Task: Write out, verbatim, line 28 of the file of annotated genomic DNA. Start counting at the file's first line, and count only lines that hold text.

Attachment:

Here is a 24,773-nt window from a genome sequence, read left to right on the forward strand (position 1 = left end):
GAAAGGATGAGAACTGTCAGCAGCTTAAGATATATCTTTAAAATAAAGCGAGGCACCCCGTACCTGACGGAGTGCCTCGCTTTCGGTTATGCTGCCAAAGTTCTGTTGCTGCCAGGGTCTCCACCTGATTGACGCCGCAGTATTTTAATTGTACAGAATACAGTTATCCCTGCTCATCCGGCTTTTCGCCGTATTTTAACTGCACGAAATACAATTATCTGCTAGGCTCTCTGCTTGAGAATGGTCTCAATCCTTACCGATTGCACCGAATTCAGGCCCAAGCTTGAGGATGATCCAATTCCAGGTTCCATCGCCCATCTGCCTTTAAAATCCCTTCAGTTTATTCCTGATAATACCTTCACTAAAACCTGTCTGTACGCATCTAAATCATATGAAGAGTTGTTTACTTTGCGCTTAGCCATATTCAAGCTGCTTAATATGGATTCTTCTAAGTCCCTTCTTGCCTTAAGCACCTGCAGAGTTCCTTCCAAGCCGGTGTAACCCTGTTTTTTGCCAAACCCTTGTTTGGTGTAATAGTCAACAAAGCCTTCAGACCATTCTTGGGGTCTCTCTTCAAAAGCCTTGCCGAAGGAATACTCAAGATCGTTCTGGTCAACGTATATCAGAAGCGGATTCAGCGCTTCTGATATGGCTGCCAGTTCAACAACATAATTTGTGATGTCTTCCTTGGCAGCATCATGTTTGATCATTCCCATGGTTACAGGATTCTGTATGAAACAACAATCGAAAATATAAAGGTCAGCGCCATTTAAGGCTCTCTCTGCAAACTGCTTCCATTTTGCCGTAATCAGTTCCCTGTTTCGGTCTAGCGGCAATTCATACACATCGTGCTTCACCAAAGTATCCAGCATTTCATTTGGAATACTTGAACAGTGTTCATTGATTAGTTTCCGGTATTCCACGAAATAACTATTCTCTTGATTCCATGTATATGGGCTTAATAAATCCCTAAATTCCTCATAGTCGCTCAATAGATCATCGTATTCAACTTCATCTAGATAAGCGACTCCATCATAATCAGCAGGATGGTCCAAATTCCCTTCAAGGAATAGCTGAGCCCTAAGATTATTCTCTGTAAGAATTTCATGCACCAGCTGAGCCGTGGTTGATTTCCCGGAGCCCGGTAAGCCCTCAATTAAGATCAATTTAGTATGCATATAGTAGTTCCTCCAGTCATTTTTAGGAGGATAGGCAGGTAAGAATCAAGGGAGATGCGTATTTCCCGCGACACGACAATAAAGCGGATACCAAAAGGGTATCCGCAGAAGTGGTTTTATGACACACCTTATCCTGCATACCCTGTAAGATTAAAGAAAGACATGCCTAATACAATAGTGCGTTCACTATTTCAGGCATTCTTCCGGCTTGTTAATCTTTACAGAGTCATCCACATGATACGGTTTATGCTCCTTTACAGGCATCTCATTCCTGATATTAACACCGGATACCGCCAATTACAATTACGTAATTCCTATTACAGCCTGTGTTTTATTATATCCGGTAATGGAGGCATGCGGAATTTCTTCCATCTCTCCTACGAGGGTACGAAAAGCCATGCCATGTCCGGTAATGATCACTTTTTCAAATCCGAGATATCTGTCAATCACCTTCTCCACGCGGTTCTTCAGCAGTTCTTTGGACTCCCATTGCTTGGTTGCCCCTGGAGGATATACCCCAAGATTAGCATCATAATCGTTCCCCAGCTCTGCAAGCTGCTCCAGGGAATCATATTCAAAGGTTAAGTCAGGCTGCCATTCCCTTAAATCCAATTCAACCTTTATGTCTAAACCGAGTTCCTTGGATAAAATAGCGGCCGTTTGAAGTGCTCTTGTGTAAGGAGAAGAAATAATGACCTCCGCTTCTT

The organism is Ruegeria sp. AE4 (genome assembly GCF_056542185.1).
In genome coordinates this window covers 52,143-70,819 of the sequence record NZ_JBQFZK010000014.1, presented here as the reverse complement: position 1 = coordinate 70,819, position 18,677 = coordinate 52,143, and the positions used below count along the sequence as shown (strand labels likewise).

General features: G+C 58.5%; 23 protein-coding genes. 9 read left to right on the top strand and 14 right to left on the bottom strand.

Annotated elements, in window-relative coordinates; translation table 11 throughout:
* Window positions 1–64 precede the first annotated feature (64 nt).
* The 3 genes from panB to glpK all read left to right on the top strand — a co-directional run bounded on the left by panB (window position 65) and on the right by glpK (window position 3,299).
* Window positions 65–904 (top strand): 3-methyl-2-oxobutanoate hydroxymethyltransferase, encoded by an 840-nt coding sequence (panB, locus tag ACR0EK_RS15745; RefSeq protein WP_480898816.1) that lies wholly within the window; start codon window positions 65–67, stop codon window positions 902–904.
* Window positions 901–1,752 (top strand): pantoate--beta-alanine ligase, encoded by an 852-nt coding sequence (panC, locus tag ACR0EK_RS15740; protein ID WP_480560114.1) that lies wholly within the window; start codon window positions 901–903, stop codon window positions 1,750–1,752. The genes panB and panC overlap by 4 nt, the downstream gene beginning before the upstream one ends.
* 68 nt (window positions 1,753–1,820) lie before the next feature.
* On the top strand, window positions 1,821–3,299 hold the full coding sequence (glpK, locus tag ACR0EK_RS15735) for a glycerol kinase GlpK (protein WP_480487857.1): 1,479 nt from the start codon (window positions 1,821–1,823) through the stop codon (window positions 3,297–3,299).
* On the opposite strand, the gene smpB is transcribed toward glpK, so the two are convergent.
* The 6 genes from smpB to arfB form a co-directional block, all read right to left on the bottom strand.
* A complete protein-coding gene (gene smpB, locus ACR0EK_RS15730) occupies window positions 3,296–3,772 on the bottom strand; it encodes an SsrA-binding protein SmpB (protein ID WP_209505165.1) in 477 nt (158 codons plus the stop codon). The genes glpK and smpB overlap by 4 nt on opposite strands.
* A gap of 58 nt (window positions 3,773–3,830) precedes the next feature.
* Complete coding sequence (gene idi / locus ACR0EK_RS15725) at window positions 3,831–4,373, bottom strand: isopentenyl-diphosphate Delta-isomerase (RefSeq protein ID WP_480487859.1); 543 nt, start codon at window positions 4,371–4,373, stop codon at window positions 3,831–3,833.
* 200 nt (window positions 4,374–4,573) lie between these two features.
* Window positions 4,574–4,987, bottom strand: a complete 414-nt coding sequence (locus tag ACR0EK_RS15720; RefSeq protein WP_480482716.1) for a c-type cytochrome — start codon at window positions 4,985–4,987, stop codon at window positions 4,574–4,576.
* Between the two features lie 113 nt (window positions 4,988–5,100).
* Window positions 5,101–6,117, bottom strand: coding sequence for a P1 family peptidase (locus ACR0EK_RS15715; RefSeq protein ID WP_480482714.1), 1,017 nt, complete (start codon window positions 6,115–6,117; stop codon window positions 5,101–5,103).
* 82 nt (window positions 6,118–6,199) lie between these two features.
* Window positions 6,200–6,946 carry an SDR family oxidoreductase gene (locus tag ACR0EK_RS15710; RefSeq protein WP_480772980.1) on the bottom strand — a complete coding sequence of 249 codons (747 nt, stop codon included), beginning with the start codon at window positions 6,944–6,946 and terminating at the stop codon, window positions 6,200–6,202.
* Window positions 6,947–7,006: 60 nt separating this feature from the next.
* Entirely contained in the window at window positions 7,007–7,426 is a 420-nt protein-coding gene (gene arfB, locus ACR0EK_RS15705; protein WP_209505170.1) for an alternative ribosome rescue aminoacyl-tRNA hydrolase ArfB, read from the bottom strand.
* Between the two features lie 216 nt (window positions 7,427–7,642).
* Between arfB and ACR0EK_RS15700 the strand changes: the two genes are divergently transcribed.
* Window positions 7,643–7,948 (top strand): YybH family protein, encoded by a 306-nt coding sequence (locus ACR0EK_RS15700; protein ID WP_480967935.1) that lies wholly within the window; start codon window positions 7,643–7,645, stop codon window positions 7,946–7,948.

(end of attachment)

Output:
* Window positions 7,643–7,948 (top strand): YybH family protein, encoded by a 306-nt coding sequence (locus ACR0EK_RS15700; protein ID WP_480967935.1) that lies wholly within the window; start codon window positions 7,643–7,645, stop codon window positions 7,946–7,948.